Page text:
Cambridge Folk Festival Invades 2UIBestow [Saturday Review]

This weekend on the blog I'm delighted that singer and songwriter from Cork Maria Byrne will be reviewing the Cambridge Folk Festival directlky from the festival for 2UIBestow. Maria has released an excellent EP this year which resulted in Jo Whiley describing it as 'Sweet Sweet Music'.

So it's day 3, and the day started with some rain and a bit of a hangover but both cleared up before the first band. Up on the main stage we had a look at Carolina Chocolate Drops, a bluegrass/roots old stringband from North Carolina. I've been listening to a really catchy song of theirs called 'Cornbread and Butterbeans' which has had some radio play here (worth a listen). They had lots of fun (and instruments) on stage, towards the end of the set one of the singers did a bit of a dance passing through the guitar under his legs, knocking his hat off, that kind of thing.

Something told me I wasn't quite close enough to the stage, so I shuffled my way towards the front to watch Irish trad folk troubadours Dervish. 21 years on the road and 11 albums in they are pretty much regulars to Cambridge Folk Festival, this being their fifth time here. Lead singer Cathy Jordan isn't short of a few stories to tell in between the songs and her ability to keep the audience engaged is pretty special. Later on I asked her if she enjoyed her set and her thoughts on Cambridge, to which she said 'No one has a bad gig at Cambridge, it's one of the nicest festivals to play at.'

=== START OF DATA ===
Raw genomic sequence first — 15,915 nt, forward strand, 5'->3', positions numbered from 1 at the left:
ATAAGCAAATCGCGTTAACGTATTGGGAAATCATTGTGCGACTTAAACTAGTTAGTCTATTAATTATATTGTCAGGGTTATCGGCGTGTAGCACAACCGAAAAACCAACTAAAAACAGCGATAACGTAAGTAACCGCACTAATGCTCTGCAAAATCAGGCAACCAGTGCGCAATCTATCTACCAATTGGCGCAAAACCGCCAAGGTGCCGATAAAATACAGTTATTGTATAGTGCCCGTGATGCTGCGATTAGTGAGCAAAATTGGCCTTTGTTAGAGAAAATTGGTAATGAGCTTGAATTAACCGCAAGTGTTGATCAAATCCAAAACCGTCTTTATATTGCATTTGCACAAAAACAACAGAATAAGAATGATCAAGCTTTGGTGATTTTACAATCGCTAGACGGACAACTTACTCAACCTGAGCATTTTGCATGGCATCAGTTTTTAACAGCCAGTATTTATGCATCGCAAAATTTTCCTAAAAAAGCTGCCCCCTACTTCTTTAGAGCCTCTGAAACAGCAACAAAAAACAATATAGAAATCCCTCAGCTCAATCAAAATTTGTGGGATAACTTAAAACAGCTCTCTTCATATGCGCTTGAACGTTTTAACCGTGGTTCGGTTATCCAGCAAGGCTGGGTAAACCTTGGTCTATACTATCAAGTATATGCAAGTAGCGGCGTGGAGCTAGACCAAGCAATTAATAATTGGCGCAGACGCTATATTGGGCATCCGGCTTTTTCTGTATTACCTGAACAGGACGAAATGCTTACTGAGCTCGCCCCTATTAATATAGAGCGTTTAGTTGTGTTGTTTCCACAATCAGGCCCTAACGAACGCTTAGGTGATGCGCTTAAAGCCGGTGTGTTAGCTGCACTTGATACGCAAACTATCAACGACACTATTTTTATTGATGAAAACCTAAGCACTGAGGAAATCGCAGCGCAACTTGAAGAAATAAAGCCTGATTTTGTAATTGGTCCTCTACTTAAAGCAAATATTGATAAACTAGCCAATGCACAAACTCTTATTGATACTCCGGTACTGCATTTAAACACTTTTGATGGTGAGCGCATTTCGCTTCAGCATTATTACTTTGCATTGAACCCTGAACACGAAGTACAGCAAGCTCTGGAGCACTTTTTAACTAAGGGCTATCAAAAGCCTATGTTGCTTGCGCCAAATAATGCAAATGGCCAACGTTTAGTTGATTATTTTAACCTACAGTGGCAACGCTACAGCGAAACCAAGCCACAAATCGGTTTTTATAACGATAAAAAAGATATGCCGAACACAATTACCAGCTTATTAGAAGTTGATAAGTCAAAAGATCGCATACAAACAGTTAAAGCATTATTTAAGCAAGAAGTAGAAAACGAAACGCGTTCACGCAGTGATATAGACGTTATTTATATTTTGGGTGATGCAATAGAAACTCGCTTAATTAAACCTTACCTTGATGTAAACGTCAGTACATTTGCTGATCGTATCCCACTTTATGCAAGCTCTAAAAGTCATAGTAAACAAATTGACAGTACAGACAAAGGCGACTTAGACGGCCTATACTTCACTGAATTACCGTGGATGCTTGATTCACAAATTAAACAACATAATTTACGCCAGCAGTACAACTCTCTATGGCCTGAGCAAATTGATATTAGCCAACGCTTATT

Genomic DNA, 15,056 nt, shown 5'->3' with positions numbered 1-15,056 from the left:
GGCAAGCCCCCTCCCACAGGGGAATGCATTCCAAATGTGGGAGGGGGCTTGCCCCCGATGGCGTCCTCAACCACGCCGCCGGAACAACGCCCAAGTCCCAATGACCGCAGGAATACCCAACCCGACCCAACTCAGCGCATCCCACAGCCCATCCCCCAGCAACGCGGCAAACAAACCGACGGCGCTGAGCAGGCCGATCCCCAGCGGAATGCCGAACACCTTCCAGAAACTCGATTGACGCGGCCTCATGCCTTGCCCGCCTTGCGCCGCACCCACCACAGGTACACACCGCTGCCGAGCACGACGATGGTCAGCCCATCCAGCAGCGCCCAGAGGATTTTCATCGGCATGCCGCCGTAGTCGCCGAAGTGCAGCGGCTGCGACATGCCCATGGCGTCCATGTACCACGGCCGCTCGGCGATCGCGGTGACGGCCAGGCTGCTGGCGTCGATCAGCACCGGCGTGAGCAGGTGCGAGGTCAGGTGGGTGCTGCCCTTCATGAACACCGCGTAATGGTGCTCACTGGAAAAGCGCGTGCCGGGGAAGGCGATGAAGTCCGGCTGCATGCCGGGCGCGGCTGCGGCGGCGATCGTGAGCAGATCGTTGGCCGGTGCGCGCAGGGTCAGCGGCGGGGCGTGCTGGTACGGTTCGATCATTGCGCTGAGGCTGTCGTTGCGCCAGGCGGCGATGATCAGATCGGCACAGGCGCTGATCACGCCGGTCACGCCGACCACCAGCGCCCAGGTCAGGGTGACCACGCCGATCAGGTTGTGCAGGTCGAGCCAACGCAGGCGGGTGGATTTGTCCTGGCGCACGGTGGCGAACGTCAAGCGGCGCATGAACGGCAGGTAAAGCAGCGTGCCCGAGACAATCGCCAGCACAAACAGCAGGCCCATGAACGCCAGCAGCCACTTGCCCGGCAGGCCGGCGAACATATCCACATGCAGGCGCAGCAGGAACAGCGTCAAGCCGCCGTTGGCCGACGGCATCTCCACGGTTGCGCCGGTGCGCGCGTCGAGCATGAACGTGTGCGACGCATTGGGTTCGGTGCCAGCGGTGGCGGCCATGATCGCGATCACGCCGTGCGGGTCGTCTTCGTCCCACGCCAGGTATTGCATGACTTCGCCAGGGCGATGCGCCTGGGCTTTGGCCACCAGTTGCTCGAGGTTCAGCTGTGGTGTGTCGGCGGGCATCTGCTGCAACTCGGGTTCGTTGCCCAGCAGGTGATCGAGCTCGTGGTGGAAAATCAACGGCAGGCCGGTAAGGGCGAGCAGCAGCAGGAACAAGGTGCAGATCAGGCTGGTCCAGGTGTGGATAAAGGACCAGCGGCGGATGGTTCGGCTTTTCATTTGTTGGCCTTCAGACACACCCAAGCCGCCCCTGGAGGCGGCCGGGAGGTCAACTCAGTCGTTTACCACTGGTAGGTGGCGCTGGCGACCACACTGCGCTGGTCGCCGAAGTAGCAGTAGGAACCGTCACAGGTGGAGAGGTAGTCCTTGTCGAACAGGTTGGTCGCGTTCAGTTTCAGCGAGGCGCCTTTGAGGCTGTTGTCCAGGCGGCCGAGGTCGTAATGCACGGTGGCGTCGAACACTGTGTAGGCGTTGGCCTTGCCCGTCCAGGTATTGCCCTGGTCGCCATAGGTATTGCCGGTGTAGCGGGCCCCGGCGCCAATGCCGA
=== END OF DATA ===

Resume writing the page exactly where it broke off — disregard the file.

Over to stage 2 now for Johnny Flynn & The Sussex Wit, another favourite of mine since first album A Larum. Now two albums in, Johnny has established himself over the last few years as a firm member of the Laura Marling/Noah and the Whale/Mumford and Sons folk community in the UK regularly joining them on stage and collaborating in the studio. He has been described as the 'next poster boy of the nu-folk scene', but aside from his looks and swooning female teenagers in the audience his musical maturity is way beyond his 21 years. Not only a multi-instrumentalist (in this set alone he played banjo, trumpet, violin, guitar) his lyrics are what really grabs me. He writes pure poetry successfully set to haunting melodies ranging from a whisper to a mighty roar. He is about to head off on a solo tour in September to Ireland, if you haven't seen him before you should definitely check him out. With a name like Johnny Flynn he can't really go wrong in Ireland!

Saturday's line up here was very trad heavy which pleased the folk purists, but by early evening the rest of us were feeling a little jigged and reeled out of it. So off we went to catch some blues in the form of the American trio The Holmes Brothers. Their bend of blues/rock and roll their musical journey took the classic route through the churches of Virginia. With a strong back beat, grooving bass lines and Wendell's slick, soulful guitar solos it was a great way to end the day dancing.

When the music is finished on the stages here, lots of little music sessions pop up all over the place each with their own audience huddled around keen for more. It's a bit like heading off to a party for a session after the pub but you don't have to go very far. The age range here is also something that strikes me, as I was probably expecting it to be an older festival but there are lots of young eager folkers in amongst the old folkers.